So, really, why the all out campaign against God?  Why wage such a war?  Is it because you feel so threatened?  Why do you fear something you don’t believe exists?  What is the harm done to you if someone has faith?  Are my prayers so offensive?

Or maybe, you don’t believe your own rhetoric.  Maybe, you think by waging this war and winning converts that the conviction you feel deep in your soul will go away.  That small seed of doubt that nags at you when the lights go out?  You know, the little voice that haunts you just before you go to sleep?  That’s God.  Doubting Him does not make Him go away.  All of your flawed arguments only serve to show how empty and hollow your solutions really are.

But if you must fight this war, do so with my blessing.  You won’t win.  Eternity is a long time to reflect on your position.

Weird Evening with Random Celebrity Sighting

It was an interesting evening.  It even came with a souvenir.  Wanna see?

Card with scripture

Cool right?  Oh, I guess I should explain.

It all started with dinner.  We usually take the family out to dinner on Wednesday nights.  It’s a busy evening for us, so eliminating the cooking usually works out well.  This evening, we decided to pick up Sonic and bring it home.

When we got home, there was poop.  At least, there was the stench of poop. Obviously, we had to investigate the source before we could eat.  It was the pup.  Something she had gotten into didn’t agree with her digestive tract.  There was evidence all over the dog and all over her crate.  All of which went outside so we could have dinner.

After dinner, I tortured the dog.  First with soap and water and then with her nemesis, the hair dryer.  Meanwhile, hubby cleaned out the crate.

I have choir rehearsal on Wednesday nights at 7:30.  Hubby came inside from cleaning the crate and told me that I was running late.  I grabbed my coat and things and rushed out the door.  Traffic was stupid between the house and the church building.  I had decided that if the choir director asked me why I was late, I was going to tell her that I had shit to deal with.  It was funny in my head, but I probably would have chosen different words. Because God only hears the bad words you say at church.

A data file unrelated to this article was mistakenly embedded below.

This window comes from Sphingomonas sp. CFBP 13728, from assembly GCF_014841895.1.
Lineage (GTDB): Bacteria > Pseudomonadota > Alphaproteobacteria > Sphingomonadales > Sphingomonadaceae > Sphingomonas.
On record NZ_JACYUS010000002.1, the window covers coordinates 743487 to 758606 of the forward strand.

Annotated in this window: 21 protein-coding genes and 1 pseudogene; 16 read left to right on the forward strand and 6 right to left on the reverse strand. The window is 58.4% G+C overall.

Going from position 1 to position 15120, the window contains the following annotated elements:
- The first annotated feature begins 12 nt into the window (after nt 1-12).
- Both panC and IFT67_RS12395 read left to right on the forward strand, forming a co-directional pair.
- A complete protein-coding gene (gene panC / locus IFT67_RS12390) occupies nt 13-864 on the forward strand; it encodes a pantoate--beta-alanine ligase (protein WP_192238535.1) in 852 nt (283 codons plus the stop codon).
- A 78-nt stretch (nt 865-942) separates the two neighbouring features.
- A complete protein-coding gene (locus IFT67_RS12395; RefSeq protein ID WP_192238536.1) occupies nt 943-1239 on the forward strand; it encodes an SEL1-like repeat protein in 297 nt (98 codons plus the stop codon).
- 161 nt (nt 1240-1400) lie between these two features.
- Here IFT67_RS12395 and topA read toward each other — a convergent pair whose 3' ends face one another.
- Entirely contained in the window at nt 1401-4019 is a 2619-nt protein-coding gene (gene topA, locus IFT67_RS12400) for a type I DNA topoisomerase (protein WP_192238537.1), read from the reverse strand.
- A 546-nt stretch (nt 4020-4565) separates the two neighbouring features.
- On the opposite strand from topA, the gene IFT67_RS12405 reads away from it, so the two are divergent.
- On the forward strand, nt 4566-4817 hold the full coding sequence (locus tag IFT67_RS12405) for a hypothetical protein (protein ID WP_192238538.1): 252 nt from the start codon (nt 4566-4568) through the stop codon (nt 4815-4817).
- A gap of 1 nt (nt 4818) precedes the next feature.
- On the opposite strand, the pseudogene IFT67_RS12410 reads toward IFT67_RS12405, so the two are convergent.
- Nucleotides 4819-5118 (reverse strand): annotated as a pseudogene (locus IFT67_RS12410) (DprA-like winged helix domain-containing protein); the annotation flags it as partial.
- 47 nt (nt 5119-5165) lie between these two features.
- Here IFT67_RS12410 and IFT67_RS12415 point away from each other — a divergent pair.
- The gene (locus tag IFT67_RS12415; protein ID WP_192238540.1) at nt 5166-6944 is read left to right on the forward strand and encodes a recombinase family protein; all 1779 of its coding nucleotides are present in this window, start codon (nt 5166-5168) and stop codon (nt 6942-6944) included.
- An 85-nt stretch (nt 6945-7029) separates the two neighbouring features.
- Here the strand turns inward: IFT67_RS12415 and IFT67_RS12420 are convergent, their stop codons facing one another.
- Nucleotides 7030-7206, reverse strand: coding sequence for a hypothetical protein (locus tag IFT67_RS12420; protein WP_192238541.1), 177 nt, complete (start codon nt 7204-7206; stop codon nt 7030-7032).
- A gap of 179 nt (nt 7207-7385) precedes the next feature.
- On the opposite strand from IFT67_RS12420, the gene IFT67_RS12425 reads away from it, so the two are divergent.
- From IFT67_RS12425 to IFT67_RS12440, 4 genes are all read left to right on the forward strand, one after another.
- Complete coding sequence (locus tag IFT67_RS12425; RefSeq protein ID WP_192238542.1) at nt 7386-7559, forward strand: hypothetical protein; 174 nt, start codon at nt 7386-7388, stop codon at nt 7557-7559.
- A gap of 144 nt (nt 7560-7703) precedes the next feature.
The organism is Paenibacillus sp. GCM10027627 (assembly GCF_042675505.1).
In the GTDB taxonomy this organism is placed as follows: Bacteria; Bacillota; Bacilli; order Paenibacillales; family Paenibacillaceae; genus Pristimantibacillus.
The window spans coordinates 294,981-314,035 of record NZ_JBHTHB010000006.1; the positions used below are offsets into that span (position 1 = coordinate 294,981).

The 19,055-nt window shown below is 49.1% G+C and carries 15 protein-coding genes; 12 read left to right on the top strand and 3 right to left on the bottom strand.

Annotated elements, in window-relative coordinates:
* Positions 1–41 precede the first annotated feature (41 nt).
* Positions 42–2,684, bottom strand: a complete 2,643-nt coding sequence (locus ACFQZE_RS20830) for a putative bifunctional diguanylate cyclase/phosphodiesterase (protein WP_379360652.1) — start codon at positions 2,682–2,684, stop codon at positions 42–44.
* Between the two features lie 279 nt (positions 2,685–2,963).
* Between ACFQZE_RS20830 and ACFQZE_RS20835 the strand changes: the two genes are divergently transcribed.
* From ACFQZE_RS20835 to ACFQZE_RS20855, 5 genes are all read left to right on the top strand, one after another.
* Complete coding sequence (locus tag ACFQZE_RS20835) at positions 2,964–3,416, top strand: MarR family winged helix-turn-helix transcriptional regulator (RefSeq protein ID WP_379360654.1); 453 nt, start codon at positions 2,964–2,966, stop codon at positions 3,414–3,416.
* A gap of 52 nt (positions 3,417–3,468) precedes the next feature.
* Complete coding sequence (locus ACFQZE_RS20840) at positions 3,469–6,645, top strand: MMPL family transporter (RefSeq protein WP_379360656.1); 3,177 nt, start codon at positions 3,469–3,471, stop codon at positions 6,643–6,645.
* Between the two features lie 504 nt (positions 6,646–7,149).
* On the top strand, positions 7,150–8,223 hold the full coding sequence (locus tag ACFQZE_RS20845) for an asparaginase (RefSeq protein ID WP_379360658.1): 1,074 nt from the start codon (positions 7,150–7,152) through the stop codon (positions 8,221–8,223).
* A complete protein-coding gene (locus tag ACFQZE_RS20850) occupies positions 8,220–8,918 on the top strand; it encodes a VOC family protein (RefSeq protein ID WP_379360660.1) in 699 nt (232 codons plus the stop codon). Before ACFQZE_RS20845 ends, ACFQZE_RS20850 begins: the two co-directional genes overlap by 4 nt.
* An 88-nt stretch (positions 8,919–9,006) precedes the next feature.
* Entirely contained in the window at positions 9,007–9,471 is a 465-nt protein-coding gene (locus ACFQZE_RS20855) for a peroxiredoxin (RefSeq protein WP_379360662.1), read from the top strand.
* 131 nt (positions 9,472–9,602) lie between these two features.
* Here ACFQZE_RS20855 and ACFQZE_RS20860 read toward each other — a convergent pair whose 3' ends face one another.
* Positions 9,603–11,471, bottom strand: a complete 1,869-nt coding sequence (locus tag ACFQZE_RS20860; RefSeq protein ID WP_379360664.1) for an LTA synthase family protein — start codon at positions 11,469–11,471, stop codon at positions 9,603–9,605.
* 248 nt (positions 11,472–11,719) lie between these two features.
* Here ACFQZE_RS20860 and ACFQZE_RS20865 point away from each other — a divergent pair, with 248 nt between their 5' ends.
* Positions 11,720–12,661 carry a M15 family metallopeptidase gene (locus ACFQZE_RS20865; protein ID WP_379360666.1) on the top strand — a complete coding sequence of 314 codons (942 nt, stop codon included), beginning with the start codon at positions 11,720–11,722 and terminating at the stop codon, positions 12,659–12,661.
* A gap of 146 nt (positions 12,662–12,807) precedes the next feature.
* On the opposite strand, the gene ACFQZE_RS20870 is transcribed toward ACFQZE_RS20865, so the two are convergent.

When I got to the church building, I parked the car and rushed inside.  I rushed to the sanctuary to take my place.  I was stopped dead in my tracks at the doors.  There on the chancel was some guy with a drum set and a bunch of kids around.  I found another choir member and asked if we were having rehearsal.   She confirmed that we were, at 7:30.  Confused, I looked at my phone for the first time.  It was 6:47.  Apparently, I had only looked at the minute hand on the clock in the living room wall.  Around that time, the guy on the stage started to play.

And he was awesome.  Really, really awesome.  I pestered the sound guy to figure out who he was.  John Humphrey, the drummer from Seether.  Yeah, really.  Right there at my church entertaining all the kids.


John Humphrey talking to kids at First Christian

Here’s another one.  Better focus, but kind of dark.

John Humphrey talking to kids at First Christian

I didn’t take any more.  I didn’t want to be one of those people.  And I know, I need a better camera.  I love my little point and shoot and even if I had a good DSLR, I wouldn’t have brought it to choir rehearsal.

John Humphrey was very nice and great with kids.  He’s got a couple of cute kids of his own.

Oh and my souvenir, here’s the other side

Yep, I got a rock star’s autograph at church.  It all comes full circle.  After all, the General Minister of our denomination will be the first woman to preach at the prayer service immediately following the inauguration of our new rock star president next Tuesday.

Peace That Passes Understanding

(via Anchoress)

This story brought tears to my eyes.  I am so humbled by this little girl.  She was attacked because of ther faith and had this to say about her attackers.

“[W]e forgive the Hindu radicals who attacked us, who burned our homes,” she told Asia News. “They were out of their minds, they do not know the love of Jesus. For this reason, I now want to study so that when I am older I can tell everyone how much Jesus loves us. This is my future.”